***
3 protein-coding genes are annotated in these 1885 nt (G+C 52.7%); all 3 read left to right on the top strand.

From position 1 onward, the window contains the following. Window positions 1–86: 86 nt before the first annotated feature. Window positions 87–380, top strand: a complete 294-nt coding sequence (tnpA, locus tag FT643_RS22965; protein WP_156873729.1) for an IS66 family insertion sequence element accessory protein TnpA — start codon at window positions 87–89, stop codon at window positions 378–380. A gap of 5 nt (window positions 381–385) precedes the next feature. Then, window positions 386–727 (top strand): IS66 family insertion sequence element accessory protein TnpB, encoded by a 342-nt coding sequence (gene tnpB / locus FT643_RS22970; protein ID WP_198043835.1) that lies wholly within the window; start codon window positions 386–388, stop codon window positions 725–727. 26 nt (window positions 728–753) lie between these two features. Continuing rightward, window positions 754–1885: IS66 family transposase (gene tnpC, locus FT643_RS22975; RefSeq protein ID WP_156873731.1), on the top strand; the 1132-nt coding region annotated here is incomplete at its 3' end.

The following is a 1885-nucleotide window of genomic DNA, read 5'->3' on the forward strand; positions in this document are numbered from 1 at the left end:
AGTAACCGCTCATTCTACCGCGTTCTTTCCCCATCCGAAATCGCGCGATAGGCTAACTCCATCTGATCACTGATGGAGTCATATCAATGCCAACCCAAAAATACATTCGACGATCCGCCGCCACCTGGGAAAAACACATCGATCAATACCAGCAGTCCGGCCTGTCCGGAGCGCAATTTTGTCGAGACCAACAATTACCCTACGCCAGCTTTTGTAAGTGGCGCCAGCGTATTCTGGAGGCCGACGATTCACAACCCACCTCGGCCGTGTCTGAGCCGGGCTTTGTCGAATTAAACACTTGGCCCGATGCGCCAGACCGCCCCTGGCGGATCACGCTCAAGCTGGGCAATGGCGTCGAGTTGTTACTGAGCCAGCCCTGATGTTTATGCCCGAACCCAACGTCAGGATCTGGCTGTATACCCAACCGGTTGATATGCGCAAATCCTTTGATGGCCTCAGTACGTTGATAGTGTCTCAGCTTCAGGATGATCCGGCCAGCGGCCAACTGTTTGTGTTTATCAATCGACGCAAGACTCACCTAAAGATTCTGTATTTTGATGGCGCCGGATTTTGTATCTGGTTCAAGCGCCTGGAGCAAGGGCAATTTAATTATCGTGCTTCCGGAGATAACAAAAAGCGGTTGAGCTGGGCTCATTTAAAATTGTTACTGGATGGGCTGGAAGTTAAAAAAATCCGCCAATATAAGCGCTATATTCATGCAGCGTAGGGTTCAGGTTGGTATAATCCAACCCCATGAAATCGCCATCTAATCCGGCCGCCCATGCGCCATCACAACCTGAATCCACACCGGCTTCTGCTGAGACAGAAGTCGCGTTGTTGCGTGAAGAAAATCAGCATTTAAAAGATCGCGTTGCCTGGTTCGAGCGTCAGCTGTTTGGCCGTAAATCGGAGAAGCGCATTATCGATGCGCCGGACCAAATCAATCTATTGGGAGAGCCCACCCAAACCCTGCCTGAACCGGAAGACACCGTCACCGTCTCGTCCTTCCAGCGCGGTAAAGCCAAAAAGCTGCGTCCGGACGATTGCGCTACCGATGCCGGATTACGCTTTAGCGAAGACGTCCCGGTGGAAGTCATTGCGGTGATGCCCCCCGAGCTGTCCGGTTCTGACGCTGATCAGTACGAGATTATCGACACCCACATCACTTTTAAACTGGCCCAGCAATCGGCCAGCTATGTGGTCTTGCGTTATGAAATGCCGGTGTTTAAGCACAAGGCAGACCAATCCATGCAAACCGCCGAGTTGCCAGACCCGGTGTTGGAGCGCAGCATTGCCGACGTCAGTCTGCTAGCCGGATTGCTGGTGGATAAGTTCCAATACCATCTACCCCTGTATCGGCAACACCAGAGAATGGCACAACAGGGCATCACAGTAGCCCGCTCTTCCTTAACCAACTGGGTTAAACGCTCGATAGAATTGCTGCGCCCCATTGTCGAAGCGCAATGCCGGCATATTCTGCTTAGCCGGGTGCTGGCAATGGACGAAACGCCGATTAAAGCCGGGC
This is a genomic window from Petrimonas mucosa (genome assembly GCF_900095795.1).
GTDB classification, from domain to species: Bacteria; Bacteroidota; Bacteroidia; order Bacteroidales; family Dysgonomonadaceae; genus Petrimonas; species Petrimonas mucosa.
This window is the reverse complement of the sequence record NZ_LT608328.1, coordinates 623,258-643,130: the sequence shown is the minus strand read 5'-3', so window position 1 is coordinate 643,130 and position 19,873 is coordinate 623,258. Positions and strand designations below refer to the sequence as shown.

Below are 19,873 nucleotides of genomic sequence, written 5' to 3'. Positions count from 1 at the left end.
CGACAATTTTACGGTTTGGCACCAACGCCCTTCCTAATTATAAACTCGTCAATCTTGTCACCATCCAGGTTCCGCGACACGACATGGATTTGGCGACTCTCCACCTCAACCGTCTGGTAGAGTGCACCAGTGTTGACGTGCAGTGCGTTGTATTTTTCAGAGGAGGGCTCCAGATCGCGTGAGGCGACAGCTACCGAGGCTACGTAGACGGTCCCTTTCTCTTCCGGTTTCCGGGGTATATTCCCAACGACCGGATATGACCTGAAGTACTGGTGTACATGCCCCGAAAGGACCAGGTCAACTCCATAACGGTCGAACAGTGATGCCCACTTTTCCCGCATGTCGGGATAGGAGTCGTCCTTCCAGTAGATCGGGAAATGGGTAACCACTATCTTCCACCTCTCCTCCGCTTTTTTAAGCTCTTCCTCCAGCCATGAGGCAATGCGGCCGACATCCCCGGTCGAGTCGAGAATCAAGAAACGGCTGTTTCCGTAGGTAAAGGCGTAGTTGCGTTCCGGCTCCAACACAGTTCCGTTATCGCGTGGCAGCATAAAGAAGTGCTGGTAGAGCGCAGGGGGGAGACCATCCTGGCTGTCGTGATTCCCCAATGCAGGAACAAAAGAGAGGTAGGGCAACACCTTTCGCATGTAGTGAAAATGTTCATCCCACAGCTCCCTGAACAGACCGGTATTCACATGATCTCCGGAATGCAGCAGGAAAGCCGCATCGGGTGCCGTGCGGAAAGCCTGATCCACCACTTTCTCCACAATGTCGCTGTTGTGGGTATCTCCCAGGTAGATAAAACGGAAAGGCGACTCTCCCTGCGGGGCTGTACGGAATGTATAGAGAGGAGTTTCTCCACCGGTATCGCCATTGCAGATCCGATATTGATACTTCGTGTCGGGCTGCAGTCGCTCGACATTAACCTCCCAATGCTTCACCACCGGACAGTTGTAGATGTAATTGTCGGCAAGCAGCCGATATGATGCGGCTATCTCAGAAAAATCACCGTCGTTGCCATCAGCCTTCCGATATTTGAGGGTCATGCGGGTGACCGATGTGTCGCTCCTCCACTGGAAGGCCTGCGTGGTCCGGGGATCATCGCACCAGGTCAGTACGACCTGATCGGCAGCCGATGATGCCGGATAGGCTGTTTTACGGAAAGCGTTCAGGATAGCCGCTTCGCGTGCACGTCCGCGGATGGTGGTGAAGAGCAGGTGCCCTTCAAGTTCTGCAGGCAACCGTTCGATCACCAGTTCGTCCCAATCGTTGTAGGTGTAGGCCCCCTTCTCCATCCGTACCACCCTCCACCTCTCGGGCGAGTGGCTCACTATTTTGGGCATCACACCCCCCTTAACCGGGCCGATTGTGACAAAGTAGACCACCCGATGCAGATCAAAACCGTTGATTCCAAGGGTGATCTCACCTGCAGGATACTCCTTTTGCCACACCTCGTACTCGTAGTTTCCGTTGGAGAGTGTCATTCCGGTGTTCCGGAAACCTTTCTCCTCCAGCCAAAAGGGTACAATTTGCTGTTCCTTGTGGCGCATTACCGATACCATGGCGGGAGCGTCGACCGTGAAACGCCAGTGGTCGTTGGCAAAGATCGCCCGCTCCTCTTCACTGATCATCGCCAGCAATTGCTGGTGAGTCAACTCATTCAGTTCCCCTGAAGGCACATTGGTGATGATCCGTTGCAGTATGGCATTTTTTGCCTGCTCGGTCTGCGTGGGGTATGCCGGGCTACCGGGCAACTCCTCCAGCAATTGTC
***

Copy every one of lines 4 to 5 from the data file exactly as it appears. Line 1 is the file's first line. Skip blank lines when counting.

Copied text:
AGTAACCGCTCATTCTACCGCGTTCTTTCCCCATCCGAAATCGCGCGATAGGCTAACTCCATCTGATCACTGATGGAGTCATATCAATGCCAACCCAAAAATACATTCGACGATCCGCCGCCACCTGGGAAAAACACATCGATCAATACCAGCAGTCCGGCCTGTCCGGAGCGCAATTTTGTCGAGACCAACAATTACCCTACGCCAGCTTTTGTAAGTGGCGCCAGCGTATTCTGGAGGCCGACGATTCACAACCCACCTCGGCCGTGTCTGAGCCGGGCTTTGTCGAATTAAACACTTGGCCCGATGCGCCAGACCGCCCCTGGCGGATCACGCTCAAGCTGGGCAATGGCGTCGAGTTGTTACTGAGCCAGCCCTGATGTTTATGCCCGAACCCAACGTCAGGATCTGGCTGTATACCCAACCGGTTGATATGCGCAAATCCTTTGATGGCCTCAGTACGTTGATAGTGTCTCAGCTTCAGGATGATCCGGCCAGCGGCCAACTGTTTGTGTTTATCAATCGACGCAAGACTCACCTAAAGATTCTGTATTTTGATGGCGCCGGATTTTGTATCTGGTTCAAGCGCCTGGAGCAAGGGCAATTTAATTATCGTGCTTCCGGAGATAACAAAAAGCGGTTGAGCTGGGCTCATTTAAAATTGTTACTGGATGGGCTGGAAGTTAAAAAAATCCGCCAATATAAGCGCTATATTCATGCAGCGTAGGGTTCAGGTTGGTATAATCCAACCCCATGAAATCGCCATCTAATCCGGCCGCCCATGCGCCATCACAACCTGAATCCACACCGGCTTCTGCTGAGACAGAAGTCGCGTTGTTGCGTGAAGAAAATCAGCATTTAAAAGATCGCGTTGCCTGGTTCGAGCGTCAGCTGTTTGGCCGTAAATCGGAGAAGCGCATTATCGATGCGCCGGACCAAATCAATCTATTGGGAGAGCCCACCCAAACCCTGCCTGAACCGGAAGACACCGTCACCGTCTCGTCCTTCCAGCGCGGTAAAGCCAAAAAGCTGCGTCCGGACGATTGCGCTACCGATGCCGGATTACGCTTTAGCGAAGACGTCCCGGTGGAAGTCATTGCGGTGATGCCCCCCGAGCTGTCCGGTTCTGACGCTGATCAGTACGAGATTATCGACACCCACATCACTTTTAAACTGGCCCAGCAATCGGCCAGCTATGTGGTCTTGCGTTATGAAATGCCGGTGTTTAAGCACAAGGCAGACCAATCCATGCAAACCGCCGAGTTGCCAGACCCGGTGTTGGAGCGCAGCATTGCCGACGTCAGTCTGCTAGCCGGATTGCTGGTGGATAAGTTCCAATACCATCTACCCCTGTATCGGCAACACCAGAGAATGGCACAACAGGGCATCACAGTAGCCCGCTCTTCCTTAACCAACTGGGTTAAACGCTCGATAGAATTGCTGCGCCCCATTGTCGAAGCGCAATGCCGGCATATTCTGCTTAGCCGGGTGCTGGCAATGGACGAAACGCCGATTAAAGCCGGGC
This is a genomic window from Petrimonas mucosa (genome assembly GCF_900095795.1).